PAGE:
This Company Requires Developers To Apply For Its Jobs Through An API

Companies posting job openings on the internet are often inundated with thousands of low-quality responses, and it can be a challenge to sift through them to find potential hires. But a software company appears to have found a novel way to filter out the serious developers who apply to its jobs.

Web3 company Verbwire asks candidates to apply to its jobs through an API. Descriptions of technical roles at the company, such as Full Stack Engineer, Blockchain Developer and Developer Relations, end up a message saying “Apply by API”. API stands forĀ Application Programming Interface, and provides the means through which two or more computer programs to communicate with each other.

“At Verbwire, we’re a culture of builders and problem solvers. Our API is at the center of everything we do. As such, we absolutely love when candidates send their applications as calls to our API,” the job board says. It then asks applicants to send a POST request to the endpoint provided, and include their details in the JSON in the request body.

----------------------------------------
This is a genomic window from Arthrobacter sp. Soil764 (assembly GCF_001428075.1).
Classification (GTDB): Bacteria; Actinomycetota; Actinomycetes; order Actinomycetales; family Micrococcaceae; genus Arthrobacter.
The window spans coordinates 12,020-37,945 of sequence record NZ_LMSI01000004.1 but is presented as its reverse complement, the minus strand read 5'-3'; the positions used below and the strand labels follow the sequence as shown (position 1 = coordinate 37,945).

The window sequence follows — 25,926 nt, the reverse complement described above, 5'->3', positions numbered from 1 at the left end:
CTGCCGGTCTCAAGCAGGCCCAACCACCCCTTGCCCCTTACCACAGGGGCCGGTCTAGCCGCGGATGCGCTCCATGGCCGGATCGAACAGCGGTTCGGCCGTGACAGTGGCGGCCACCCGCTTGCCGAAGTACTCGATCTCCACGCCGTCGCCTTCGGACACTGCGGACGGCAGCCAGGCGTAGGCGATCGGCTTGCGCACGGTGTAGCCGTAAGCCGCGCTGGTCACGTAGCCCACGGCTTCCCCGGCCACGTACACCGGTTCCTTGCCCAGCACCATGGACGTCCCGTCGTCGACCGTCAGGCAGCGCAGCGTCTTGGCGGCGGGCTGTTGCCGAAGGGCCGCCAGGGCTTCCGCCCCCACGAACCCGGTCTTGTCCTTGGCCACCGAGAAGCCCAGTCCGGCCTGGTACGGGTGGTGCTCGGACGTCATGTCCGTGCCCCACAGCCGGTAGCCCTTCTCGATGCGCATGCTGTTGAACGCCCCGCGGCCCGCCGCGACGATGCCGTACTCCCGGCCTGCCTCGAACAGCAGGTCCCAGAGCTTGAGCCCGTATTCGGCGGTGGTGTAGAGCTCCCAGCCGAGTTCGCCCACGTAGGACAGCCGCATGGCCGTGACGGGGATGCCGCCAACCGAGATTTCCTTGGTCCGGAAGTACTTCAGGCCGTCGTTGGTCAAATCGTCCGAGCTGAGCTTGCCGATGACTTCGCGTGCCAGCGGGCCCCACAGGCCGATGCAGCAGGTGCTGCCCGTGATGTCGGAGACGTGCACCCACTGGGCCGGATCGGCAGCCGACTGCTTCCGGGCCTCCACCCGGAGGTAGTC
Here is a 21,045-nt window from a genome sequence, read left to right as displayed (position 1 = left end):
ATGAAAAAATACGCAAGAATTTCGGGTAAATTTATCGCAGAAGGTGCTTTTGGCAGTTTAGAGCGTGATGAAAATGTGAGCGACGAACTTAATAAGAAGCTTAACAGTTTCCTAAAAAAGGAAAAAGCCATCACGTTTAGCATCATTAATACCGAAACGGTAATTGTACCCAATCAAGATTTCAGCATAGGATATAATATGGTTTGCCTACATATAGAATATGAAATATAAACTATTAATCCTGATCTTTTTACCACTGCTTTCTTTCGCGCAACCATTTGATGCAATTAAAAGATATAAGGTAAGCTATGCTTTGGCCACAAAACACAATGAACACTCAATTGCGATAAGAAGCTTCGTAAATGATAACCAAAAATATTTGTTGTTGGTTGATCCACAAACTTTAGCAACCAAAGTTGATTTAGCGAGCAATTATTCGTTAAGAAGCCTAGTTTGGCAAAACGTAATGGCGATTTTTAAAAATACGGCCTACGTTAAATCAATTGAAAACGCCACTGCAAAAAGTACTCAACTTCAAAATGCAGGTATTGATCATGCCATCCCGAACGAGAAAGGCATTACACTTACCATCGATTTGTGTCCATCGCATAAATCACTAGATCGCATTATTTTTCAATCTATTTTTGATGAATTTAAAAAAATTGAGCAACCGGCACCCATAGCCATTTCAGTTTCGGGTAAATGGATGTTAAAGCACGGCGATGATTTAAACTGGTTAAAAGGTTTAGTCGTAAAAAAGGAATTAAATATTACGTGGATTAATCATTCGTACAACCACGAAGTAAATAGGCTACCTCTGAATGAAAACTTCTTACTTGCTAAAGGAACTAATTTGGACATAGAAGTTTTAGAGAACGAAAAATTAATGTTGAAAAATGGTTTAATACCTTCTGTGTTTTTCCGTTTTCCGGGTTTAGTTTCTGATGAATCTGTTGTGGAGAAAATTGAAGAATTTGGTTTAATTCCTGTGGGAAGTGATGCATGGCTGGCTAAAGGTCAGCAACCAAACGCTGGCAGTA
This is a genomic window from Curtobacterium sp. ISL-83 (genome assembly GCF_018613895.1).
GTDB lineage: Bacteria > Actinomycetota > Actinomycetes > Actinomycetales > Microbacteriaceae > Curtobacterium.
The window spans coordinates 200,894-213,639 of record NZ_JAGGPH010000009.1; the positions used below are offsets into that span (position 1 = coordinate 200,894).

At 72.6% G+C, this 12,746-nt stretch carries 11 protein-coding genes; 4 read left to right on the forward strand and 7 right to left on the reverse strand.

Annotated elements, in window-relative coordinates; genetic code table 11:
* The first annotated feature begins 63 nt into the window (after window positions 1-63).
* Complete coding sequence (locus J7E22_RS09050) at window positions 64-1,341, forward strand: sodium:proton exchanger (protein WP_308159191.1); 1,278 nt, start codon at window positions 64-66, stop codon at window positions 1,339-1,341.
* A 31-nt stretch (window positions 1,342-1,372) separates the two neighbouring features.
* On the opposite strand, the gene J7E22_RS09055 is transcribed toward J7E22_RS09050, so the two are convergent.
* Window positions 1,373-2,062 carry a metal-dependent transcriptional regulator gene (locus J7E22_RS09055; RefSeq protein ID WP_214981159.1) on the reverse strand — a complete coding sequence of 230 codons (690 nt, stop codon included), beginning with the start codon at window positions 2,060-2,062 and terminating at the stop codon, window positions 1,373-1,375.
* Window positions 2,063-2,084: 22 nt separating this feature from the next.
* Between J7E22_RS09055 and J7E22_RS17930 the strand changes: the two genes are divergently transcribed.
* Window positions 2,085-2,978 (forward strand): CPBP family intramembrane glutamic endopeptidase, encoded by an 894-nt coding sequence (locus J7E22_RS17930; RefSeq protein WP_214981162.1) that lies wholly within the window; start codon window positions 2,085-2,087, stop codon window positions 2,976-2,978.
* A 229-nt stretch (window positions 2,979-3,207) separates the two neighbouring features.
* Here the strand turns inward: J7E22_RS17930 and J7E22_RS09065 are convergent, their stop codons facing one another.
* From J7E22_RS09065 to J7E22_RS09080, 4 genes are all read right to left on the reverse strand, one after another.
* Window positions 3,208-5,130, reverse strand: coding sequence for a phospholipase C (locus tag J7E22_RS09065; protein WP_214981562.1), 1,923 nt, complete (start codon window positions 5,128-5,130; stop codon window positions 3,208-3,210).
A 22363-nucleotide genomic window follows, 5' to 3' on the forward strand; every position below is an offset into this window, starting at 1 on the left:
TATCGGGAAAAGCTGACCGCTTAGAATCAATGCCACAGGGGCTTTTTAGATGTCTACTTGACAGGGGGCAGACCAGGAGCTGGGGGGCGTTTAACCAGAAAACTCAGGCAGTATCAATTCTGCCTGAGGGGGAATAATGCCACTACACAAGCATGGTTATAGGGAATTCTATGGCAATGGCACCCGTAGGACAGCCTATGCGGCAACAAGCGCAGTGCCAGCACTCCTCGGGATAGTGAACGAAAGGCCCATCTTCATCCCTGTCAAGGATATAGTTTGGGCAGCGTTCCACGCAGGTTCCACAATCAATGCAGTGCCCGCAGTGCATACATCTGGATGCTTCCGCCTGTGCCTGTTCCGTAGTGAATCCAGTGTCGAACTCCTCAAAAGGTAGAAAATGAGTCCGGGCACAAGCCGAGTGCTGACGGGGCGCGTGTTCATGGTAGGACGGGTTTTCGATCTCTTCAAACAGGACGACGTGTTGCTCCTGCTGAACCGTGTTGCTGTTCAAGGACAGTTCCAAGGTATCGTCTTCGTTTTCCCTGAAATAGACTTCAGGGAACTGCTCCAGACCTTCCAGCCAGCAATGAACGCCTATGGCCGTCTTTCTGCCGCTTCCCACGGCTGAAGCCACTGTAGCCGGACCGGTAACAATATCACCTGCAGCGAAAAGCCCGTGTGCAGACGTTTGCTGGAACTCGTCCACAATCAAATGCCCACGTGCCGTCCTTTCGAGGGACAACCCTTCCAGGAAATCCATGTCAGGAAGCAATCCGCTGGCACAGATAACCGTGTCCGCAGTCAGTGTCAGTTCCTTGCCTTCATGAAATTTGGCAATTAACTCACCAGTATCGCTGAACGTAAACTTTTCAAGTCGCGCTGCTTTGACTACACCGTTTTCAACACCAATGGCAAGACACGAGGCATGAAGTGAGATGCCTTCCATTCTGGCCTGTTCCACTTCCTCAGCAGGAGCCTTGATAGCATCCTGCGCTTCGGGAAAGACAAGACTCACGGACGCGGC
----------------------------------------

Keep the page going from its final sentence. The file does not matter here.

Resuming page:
The JSON includes information relevant to the application, including the candidate’s name, email, the job they’re applying for, a link to their resume in pdf format, their phone number, and links to their Github and other profiles.

This seems like a pretty clever method of collecting information about candidates. For starters, it automatically forces all candidates to give the same bits of information in the exact same format, so recruiters don’t have to manually reorganize the data to be able to use it. More importantly, inviting job applications through an API means that developers must use the API just to apply to the role, which is also a quick test of their technical skills. And since Verbwire’s API is unique, it’ll filter out applicants who send out the same resume to hundreds of jobs, and will result in an applicant pool that’s serious about working at Verbwire.

Verbwire isn’t the only company that’s looked to test candidates’ skills before they even apply for the role. In 2004, Google had put up job ads that simply said “{first 10-digit prime found in consecutive digits of e}.com”. Engineers who were able to solve the mathematical question ended up on the correct website, and then were able to apply to the company.

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And this is trend that could catch on. Most companies devote large amounts of time going through all the resumes they receive, and adding on a bit of test — even before the application is sent — could be a great way to sift out relevant candidates. And as Verbwire has shown, getting applications sent through an API is an idea that could end up being implemented by many smaller startups that want to make sure their applicant pool is top-notch.